Dance of Reality, The (2013)

Review #1,357

Director:  Alejandro Jodorowsky
Cast:   Brontis Jodorowsky, Pamela Flores, Jeremias Herskovits
Plot:  Alejandro Jodorowsky was born in 1929 in Tocopilla, a coastal town on the edge of the Chilean desert where this film was shot.  It was there that Jodorowsky underwent an unhappy and alienated childhood as part of an uprooted family.

Genre:  Biography / Drama / Fantasy
Awards:  Official Selection (Cannes)
Runtime:  133min
Rating:  R21 for nudity and violence
International Sales:  Pathe International

“You and I, have only been memories, never reality.  Something is dreaming us, surrender yourself to illusion.”

Absent from filmmaking for more than twenty years, and sorely missed, director Alejandro Jodorowsky made an unexpected comeback at the grand age of 84 with The Dance of Reality, the first of five biographical pictures he plans to make—his latest, Endless Poetry (2016), is already out in the festival circuit. 

Back in his groove again, The Dance of Reality is a welcome, belated return to the director’s unique filmmaking style, suffused with loads of surrealistic flourishes, and what he terms as “psychomagic”.   Indeed the film deals with both psychology, in the form of trauma and memory, and magic, as things miraculously (or phantasmagorically) appear or disappear.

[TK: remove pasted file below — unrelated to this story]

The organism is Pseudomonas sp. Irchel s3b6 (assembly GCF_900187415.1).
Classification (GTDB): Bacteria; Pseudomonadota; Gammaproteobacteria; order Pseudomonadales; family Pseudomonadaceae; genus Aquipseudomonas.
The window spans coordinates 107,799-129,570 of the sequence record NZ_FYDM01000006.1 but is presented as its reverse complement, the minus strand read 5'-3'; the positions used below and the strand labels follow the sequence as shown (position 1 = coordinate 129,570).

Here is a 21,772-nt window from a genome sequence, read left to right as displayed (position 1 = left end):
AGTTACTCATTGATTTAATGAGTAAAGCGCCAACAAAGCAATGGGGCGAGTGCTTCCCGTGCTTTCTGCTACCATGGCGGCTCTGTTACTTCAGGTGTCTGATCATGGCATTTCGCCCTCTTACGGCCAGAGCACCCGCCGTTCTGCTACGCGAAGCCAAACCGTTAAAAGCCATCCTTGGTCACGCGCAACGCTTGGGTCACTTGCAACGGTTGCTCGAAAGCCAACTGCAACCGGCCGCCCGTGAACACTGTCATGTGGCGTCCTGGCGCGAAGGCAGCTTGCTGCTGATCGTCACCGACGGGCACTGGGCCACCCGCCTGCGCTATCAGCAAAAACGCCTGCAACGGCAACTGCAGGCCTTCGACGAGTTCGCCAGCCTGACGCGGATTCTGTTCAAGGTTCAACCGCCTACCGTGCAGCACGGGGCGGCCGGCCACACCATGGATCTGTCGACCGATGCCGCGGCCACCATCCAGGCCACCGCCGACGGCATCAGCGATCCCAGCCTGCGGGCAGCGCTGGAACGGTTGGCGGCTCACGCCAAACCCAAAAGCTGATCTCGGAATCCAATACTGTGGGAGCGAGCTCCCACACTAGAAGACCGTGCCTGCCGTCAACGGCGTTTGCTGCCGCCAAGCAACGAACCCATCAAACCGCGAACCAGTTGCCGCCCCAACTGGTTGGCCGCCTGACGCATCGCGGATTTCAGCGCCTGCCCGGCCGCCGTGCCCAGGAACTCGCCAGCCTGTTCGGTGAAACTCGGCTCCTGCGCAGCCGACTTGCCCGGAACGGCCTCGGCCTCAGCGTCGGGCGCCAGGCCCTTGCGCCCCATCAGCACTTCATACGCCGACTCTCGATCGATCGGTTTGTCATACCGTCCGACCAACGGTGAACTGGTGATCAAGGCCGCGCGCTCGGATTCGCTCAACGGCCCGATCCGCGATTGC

Jodorowsky appears in the film occasionally as a kindred spirit, a sort of guardian angel to his much younger self—a little boy who enjoys his mother's warmth, but has a love-hate relationship with his single-minded father (intriguing played by the director’s son Brontis Jodorowsky).  The bulk of the film centers on the father-son dynamic against the historical backdrop of the rule of Chilean dictator Carlos Ibáñez del Campo. 

The setting is the 1930s, and through the film’s flamboyant use of colour and an overly aestheticized art direction—one that could rival Wes Anderson's—The Dance of Reality is an imaginative work that dazzles in its stage-like artifice, by turns a self-indulgent portraiture of Jodorowsky's own unhappy childhood, and a fantasy willed by an artist who tries to come to terms with alienation through a kind of screen psychosis. 

Like Endless Poetry, there’s a carnival-like triviality to the proceedings that allude to his father’s relationship with the circus.  Jodorowsky also dreams up of scenes that straddles into politics.  The second half of the film centers largely on his father’s story, a tale that couples a devious plan of political assassination with existential struggle, which is bizarre and seemingly fictional to say the least. 

Jodorowsky’s screen mother, a character who physically reminds me of the large-breasted woman who titillated young boys in Fellini’s Amarcord (1973), doesn’t speak, but sings.  And in three of the most provocative scenes in the film, actress Pamela Flores, who plays her, is so at ease with her full, no-holds-barred nudity (one with her screen son no less), that I’m sure Jodorowsky was up to some Oedipus-al mischief when he wrote the screenplay. 

Verdict:  Jodorowsky’s return to filmmaking after 23 years is a dazzling, self-indulgent portrait of his childhood under the surrealistic veil of psychomagic. 


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